Cyber threats on the rise – report


The Australian Signals Directorate’s (ASD) Annual Cyber Threat Report for 2022-23 lays bare Australia’s cyber threat landscape.

Reflecting the global strategic context, this year’s report highlights that Australian governments, critical infrastructure, businesses and households continue to be the target of malicious state and non-state cyber actors.

Key findings from the report include:

  • ASD received over 33,000 calls to its Australian Cyber Security Hotline, an increase of 32 per cent from 2021-22
  • ASD’s Australian Cyber Security Centre received over 94,000 reports of cybercrime over the financial year, an increase of 23 per cent from 2021-22
  • ASD responded to over 1,100 cyber security incidents, with over 10 per cent of those related to attacks using ransomware – a type of malicious software used to lock users out of networks unless a ransom payment is received
  • And the average cost of cybercrime per report rose by 14 per cent from 2021-22, to $71,600 for large businesses, $97,200 for mid-size businesses and $46,000 for small businesses.

Deputy Prime Minister and Minister for Defence Richard Marles said: “Recent global and national events have demonstrated the growing threat to Australia by malicious cyber actors.

“The Annual Cyber Threat Report demonstrates how governments, businesses and critical infrastructure networks have been targeted by state and non-state actors, with the aim to destabilise and disrupt.”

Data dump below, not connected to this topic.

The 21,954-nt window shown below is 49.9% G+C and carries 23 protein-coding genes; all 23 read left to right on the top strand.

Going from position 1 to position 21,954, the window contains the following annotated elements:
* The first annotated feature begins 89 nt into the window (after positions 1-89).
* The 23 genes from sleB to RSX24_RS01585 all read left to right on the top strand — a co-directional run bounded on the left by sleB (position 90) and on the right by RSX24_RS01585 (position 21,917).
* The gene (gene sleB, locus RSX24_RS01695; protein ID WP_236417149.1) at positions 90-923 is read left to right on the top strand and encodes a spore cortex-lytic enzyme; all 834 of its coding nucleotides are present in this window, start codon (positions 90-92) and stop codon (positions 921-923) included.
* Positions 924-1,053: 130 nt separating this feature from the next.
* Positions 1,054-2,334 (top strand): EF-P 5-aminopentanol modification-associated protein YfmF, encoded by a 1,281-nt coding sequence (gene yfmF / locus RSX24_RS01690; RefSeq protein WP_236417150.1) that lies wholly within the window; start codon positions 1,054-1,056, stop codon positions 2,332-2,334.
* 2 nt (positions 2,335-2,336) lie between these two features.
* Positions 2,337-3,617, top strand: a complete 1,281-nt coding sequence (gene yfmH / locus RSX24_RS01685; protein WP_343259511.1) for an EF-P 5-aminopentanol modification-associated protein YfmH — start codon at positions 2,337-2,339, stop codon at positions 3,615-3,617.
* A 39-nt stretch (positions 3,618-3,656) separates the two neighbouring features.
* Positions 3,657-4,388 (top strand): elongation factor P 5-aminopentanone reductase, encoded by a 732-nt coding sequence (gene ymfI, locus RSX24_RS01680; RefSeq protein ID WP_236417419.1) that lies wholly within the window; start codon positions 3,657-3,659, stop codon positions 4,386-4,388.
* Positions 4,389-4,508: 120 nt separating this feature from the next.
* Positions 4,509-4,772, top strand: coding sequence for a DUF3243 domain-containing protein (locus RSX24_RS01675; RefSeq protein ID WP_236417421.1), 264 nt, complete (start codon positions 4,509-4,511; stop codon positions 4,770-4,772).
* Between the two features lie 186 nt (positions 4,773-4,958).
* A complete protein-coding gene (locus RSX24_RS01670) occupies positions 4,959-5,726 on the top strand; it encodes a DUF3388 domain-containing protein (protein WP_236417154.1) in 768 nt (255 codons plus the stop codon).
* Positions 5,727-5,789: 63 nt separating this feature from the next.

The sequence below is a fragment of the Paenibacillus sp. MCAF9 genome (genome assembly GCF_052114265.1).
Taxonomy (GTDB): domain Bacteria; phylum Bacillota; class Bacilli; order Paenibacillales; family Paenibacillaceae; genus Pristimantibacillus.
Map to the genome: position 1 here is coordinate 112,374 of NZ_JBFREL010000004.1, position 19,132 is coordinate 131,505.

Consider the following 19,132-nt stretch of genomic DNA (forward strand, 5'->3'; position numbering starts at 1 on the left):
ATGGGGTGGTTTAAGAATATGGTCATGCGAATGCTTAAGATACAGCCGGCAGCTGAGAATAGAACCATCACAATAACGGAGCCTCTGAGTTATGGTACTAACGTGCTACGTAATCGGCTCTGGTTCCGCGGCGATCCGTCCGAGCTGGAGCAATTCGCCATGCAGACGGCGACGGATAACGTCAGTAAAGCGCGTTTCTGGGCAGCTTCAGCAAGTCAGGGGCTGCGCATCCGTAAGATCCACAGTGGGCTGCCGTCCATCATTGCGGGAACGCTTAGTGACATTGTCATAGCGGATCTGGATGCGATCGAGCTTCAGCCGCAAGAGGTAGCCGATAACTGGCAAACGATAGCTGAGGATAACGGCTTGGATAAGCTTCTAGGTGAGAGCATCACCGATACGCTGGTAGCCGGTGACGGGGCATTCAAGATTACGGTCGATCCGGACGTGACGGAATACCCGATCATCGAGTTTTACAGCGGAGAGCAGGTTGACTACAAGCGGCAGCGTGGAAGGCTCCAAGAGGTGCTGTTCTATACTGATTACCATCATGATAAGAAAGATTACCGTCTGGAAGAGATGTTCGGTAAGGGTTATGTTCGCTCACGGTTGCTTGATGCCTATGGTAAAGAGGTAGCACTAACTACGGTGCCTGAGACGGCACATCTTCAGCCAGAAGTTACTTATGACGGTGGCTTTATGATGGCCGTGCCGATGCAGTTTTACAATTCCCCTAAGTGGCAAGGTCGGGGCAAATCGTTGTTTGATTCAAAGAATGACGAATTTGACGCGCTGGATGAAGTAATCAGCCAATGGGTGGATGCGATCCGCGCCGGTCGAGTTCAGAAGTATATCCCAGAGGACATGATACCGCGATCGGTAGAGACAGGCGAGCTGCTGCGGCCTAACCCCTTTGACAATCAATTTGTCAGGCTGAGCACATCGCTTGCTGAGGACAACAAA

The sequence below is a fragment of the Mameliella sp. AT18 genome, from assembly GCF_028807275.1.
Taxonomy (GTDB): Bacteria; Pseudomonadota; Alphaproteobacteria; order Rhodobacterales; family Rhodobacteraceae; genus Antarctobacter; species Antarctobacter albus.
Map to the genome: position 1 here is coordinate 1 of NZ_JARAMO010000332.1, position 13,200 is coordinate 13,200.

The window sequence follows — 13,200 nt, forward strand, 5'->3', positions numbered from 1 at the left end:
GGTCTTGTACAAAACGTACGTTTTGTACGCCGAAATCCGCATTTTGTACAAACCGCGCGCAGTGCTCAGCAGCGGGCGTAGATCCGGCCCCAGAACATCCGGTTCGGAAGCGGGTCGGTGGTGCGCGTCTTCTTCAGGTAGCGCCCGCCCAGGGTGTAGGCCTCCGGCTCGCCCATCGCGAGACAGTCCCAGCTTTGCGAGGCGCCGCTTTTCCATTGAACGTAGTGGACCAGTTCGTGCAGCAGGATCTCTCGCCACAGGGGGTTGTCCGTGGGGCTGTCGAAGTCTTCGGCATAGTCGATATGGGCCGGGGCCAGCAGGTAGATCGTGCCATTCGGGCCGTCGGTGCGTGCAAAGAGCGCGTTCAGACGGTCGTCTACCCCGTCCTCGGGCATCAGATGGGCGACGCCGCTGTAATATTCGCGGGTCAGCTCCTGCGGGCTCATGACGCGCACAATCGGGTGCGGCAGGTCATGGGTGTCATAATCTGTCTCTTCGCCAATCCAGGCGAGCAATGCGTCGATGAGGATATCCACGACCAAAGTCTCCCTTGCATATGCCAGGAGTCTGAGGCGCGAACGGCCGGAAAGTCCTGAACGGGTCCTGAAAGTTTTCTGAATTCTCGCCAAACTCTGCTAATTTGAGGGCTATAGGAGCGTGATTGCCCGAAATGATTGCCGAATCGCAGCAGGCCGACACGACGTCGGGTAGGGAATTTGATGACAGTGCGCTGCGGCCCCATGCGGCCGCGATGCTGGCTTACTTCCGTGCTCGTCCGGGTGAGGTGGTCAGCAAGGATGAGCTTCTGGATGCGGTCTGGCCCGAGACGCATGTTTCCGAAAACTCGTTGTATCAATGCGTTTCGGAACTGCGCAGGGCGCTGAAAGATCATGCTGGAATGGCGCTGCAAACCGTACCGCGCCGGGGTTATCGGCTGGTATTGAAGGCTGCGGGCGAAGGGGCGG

According to a statement, the report illustrates the persistent threat that state cyber capabilities pose to Australia.

It also shows that cybercrime remains a major threat to Australians, as cybercriminals continue to adapt their destructive tactics to extract maximum profit from their crimes.

Data breaches also affected millions of Australians in the last financial year and risked ongoing harm through fraud and scams.

Many Australian systems and networks were at risk because they were unpatched and threat actors were quick to exploit critical vulnerabilities, sometimes launching attacks within hours.

Picture: Richard Marles

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